HAVANA Misty Danielle Copeland, the first African American ballerina at the American Ballet Theatre, one of the most prestigious dance venues in the United States, is in Cuba at present after being named Sports and Cultural Envoy by the Department of State.
As part of the program for her visit, which seeks to promote cultural dialogue between Cuba and the United States, Copeland on Tuesday visited the National Ballet of Cuba, headed by legendary ballerina and choreographer Alicia Alonso, who is 95.
At the National Ballet, Copeland first seated herself on the floor and observed the exercises being undertaken by students of classical ballet, later joining the warmup herself.
She is also scheduled to visit the Carlos Acosta dance company and the Lizt Alfonso dance company, two of the most prestigious on the island.
On her visits to the dance centers, Copeland will meet and exchange ideas with teachers and some of the more than 8,000 dance students currently training in Cuba.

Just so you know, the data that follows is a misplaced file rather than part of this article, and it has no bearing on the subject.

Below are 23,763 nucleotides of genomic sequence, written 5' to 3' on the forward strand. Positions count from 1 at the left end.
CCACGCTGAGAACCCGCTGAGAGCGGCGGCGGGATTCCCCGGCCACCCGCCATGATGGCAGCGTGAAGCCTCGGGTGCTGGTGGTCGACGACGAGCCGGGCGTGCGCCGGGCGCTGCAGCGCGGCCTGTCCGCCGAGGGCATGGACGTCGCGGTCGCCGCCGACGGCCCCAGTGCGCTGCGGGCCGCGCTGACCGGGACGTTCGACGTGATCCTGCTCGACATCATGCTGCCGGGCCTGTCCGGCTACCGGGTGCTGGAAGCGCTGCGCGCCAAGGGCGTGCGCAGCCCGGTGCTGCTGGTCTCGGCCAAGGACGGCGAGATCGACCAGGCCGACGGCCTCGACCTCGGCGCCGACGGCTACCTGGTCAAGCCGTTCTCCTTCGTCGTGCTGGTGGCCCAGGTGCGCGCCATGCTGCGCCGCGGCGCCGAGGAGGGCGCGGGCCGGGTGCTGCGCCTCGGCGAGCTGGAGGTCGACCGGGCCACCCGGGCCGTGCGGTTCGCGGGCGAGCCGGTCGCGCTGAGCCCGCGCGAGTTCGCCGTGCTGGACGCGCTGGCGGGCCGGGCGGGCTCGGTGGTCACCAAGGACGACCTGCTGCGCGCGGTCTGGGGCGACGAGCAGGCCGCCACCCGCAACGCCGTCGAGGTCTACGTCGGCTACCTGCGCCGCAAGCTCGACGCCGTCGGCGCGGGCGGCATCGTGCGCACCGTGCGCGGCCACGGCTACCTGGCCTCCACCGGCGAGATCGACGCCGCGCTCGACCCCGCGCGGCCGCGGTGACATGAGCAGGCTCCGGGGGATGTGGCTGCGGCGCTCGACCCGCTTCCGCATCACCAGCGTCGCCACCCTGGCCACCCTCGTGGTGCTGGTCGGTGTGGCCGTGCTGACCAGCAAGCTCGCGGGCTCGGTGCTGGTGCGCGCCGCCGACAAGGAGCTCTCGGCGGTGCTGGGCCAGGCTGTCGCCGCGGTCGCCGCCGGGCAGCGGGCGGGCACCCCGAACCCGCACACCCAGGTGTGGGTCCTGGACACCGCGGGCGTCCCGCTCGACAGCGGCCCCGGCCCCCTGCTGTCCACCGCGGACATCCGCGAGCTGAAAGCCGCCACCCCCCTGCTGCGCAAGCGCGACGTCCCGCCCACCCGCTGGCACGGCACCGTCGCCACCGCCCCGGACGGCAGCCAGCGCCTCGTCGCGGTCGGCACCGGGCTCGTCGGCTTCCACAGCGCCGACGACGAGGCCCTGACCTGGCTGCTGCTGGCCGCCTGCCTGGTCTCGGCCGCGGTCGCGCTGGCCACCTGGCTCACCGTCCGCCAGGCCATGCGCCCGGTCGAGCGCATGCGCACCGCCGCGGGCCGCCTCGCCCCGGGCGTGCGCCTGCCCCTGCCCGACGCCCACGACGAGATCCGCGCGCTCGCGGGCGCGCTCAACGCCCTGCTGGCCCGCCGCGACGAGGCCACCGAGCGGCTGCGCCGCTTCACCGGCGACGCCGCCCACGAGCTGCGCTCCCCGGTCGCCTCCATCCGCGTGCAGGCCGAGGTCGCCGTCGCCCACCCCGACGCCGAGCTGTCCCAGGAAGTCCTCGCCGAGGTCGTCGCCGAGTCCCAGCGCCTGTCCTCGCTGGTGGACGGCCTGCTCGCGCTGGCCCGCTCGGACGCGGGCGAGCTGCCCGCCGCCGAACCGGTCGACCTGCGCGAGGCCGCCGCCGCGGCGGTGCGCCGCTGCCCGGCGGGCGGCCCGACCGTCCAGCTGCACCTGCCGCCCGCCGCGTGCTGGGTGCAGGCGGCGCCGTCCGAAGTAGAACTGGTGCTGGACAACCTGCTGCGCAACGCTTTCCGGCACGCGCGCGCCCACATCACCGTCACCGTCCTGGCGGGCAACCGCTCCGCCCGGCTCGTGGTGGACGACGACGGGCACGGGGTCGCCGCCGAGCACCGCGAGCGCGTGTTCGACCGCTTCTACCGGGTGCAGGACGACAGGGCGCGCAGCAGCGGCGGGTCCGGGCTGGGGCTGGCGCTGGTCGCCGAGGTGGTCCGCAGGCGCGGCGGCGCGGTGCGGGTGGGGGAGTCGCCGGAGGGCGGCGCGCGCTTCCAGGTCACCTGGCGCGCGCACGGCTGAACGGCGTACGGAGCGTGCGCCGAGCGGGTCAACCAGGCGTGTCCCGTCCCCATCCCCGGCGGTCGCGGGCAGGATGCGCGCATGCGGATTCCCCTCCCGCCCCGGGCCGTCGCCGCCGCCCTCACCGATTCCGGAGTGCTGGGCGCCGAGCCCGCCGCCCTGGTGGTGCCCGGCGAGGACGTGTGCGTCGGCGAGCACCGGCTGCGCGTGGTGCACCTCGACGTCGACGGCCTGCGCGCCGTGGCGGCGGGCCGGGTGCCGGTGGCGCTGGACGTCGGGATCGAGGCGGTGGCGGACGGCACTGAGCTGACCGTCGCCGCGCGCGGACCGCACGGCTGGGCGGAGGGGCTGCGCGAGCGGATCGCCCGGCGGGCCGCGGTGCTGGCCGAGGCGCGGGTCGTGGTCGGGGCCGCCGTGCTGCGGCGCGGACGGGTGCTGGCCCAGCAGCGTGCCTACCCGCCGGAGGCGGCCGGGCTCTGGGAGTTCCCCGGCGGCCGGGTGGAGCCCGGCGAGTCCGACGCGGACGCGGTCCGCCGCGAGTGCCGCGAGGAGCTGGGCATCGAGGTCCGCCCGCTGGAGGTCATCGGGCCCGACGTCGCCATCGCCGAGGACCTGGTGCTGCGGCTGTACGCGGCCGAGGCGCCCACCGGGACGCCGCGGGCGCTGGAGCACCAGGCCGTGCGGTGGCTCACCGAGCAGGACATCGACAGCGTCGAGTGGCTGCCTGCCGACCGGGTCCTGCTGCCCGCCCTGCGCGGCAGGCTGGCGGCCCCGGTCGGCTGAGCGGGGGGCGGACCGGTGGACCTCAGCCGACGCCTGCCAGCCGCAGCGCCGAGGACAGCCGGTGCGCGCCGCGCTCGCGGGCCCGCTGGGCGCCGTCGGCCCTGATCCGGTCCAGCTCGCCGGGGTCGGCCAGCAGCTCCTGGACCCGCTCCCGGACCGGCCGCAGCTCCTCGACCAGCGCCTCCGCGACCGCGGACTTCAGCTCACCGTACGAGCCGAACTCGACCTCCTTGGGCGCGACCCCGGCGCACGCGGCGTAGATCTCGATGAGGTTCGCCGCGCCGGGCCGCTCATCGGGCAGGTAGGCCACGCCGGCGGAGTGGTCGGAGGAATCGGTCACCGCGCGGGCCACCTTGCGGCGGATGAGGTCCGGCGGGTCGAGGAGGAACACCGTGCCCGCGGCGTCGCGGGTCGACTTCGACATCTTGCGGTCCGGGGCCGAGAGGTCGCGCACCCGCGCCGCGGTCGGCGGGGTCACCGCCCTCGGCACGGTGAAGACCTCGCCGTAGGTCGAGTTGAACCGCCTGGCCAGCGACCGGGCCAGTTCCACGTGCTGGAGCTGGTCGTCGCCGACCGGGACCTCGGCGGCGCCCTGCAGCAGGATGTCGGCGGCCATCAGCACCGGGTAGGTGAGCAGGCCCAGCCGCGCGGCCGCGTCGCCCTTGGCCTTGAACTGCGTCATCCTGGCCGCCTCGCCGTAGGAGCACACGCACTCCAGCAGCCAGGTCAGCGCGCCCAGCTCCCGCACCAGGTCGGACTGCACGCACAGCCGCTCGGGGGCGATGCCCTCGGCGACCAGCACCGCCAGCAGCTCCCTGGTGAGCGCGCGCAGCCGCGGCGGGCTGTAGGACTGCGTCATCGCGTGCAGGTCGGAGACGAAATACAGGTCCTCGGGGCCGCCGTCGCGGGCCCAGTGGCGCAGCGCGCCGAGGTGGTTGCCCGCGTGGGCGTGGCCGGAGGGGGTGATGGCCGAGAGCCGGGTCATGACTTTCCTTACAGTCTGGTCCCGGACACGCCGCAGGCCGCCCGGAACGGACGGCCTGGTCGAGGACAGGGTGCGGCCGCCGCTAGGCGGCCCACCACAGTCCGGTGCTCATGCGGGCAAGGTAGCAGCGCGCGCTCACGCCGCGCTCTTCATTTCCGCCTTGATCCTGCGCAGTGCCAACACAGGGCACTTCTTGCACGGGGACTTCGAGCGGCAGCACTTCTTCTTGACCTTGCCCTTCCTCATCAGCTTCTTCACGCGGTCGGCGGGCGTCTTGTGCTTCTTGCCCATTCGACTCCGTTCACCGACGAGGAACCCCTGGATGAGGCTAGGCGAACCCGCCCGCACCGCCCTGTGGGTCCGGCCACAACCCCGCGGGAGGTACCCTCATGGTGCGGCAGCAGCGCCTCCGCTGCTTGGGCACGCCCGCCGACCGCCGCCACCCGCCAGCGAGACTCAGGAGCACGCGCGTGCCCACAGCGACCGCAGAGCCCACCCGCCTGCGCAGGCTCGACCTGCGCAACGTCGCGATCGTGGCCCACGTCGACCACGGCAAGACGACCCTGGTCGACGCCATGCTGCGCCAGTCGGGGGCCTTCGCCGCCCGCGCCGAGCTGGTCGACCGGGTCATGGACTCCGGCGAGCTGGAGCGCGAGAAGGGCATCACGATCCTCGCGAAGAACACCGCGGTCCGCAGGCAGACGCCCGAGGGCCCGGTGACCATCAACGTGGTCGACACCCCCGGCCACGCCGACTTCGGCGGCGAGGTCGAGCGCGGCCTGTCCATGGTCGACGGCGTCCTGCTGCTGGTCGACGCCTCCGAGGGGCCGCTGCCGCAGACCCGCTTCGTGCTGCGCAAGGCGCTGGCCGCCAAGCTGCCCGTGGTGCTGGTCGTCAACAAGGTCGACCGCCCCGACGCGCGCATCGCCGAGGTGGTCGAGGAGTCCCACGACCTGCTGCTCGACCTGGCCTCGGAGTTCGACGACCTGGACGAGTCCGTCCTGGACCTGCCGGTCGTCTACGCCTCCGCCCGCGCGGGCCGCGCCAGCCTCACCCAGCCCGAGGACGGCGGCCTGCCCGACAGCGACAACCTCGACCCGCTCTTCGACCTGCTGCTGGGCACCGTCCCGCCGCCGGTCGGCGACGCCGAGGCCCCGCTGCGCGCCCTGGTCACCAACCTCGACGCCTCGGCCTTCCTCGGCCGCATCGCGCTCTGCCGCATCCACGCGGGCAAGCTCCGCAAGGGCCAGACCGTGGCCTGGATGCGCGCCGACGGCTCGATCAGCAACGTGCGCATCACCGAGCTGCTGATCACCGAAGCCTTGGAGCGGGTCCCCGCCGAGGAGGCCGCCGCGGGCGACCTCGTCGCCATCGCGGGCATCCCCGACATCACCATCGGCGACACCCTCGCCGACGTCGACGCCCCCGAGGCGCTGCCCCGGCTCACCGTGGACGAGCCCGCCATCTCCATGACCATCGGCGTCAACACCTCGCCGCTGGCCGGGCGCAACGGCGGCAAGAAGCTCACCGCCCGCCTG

While in Cuba, She will tell her unique personal story to emphasize how diversity of race, ethnicity, geography, gender and experience contributes to the fabric of the United States. Copeland will address how young people should focus on health and wellness over body image, the State Department said in announcing her trip.
Copeland will be in Cuba until Nov. 18, a visit taking place within the context of the normalization of relations between Washington and Havana begun in late 2014 by Presidents Barack Obama and Raul Castro after more than half a century without diplomatic ties.
Born in Kansas City, Missouri, in 1982 and raised in California, Copeland began dancing relatively late at age 13 training at the San Francisco Ballet School, among other venues.